Owning a product sounds great. But what does it mean? How can we test if an individual or team owns a product?
An individual or team truly owns a product if the person or group has the right to say no. Don’t get me wrong. I don’t want to promote a negative mind-set or can’t-do attitude. But as Steve Jobs said: “Innovation is not about saying yes to everything. It’s about saying no to all but the most crucial features.” If we take on every idea or feature request, we are likely to end up with a bloated product that is expensive to develop and that provides a poor user experience.
In a cyclic process such as Scrum, feedback from stakeholders is regularly used to understand if the right product is developed, as the following picture shows:
In the picture above, the team creates a product increment guided by the overarching vision. Feedback is then obtained by exposing the increment to the right people. These include users and customers as well as internal stakeholders such as representatives from marketing and sales. Demoing or releasing the increment results in new ideas or requirements. Sometimes powerful stakeholders such as a management sponsor or customer request new features based on what they have seen.
Any constructive feedback is good feedback and should be welcome, but not all feedback is helpful and relevant. It’s the job of the people creating the product to analyse the feedback and to decide which pieces are and which aren’t relevant. Feedback is irrelevant when the data quality is poor, for instance, if a piece of information is unclear or ambiguous, or if the feedback is not helpful to reach the vision or release goal.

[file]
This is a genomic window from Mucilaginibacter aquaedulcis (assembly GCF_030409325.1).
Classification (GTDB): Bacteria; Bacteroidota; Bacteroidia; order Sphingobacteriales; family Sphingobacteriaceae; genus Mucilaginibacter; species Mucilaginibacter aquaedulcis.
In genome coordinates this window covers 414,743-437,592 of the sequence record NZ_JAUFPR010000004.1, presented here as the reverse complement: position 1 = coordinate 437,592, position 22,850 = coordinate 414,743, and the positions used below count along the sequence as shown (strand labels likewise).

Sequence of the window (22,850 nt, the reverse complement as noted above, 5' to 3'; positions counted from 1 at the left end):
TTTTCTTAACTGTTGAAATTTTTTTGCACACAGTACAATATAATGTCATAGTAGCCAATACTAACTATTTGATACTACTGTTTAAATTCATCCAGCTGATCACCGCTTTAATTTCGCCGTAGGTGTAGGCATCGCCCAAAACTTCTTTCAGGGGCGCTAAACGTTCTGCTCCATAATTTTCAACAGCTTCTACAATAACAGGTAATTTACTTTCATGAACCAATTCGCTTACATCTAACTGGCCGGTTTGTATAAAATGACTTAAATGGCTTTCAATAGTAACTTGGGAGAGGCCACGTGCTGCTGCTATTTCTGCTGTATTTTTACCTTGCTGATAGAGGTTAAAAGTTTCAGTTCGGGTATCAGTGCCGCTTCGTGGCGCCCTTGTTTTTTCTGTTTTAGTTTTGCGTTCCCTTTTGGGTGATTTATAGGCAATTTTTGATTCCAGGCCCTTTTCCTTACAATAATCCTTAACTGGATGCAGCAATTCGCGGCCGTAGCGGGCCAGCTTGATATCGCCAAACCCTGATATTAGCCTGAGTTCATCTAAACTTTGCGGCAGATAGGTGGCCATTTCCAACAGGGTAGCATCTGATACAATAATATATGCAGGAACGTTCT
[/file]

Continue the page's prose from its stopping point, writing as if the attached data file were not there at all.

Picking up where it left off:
The relevant feedback is used to change the product backlog or product canvas thereby shaping the next product increment and progressing the product further. But any irrelevant data should be disregarded, symbolised by putting it in the trashcan in the picture above.
Disregarding feedback implies the right to say no. It may mean telling a customer that a feature request will not be fulfilled, at least not in the near future. Being empowered to push back, to filter and select, puts the people creating the product in control. It allows them to move fast, to try out new ideas, and to decide what the product should look like and do. But it also implies being responsible for making the product a success: developing a product that does a great job for its users and the company.
To find out if you truly own your product, ask yourself: Am I empowered to disregard feedback and reject requests? Can I say no, even to powerful stakeholders? Exercising agile product ownership requires a positive answer to both questions.
You can learn more about product ownership and the product owner role by attending my Certified Scrum Product Owner training course.